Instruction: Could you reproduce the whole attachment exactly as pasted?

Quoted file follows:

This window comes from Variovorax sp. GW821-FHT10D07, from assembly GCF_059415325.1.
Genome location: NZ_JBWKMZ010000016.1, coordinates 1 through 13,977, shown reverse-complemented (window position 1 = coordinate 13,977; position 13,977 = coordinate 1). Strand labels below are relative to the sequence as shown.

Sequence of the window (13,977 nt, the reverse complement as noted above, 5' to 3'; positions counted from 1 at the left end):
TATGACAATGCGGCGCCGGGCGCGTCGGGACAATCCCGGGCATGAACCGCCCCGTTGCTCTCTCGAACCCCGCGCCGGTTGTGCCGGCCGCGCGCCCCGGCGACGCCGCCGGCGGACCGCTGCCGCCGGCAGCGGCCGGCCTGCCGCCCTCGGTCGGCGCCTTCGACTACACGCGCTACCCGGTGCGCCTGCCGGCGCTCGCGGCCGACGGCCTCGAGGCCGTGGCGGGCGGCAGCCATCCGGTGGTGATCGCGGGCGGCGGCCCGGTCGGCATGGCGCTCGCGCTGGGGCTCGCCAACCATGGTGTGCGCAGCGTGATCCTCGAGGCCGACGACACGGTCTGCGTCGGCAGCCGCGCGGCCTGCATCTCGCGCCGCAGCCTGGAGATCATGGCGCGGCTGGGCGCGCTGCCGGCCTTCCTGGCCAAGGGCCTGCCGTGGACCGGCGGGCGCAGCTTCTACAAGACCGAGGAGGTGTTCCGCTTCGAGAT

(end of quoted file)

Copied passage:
This window comes from Variovorax sp. GW821-FHT10D07, from assembly GCF_059415325.1.
Genome location: NZ_JBWKMZ010000016.1, coordinates 1 through 13,977, shown reverse-complemented (window position 1 = coordinate 13,977; position 13,977 = coordinate 1). Strand labels below are relative to the sequence as shown.

Sequence of the window (13,977 nt, the reverse complement as noted above, 5' to 3'; positions counted from 1 at the left end):
TATGACAATGCGGCGCCGGGCGCGTCGGGACAATCCCGGGCATGAACCGCCCCGTTGCTCTCTCGAACCCCGCGCCGGTTGTGCCGGCCGCGCGCCCCGGCGACGCCGCCGGCGGACCGCTGCCGCCGGCAGCGGCCGGCCTGCCGCCCTCGGTCGGCGCCTTCGACTACACGCGCTACCCGGTGCGCCTGCCGGCGCTCGCGGCCGACGGCCTCGAGGCCGTGGCGGGCGGCAGCCATCCGGTGGTGATCGCGGGCGGCGGCCCGGTCGGCATGGCGCTCGCGCTGGGGCTCGCCAACCATGGTGTGCGCAGCGTGATCCTCGAGGCCGACGACACGGTCTGCGTCGGCAGCCGCGCGGCCTGCATCTCGCGCCGCAGCCTGGAGATCATGGCGCGGCTGGGCGCGCTGCCGGCCTTCCTGGCCAAGGGCCTGCCGTGGACCGGCGGGCGCAGCTTCTACAAGACCGAGGAGGTGTTCCGCTTCGAGAT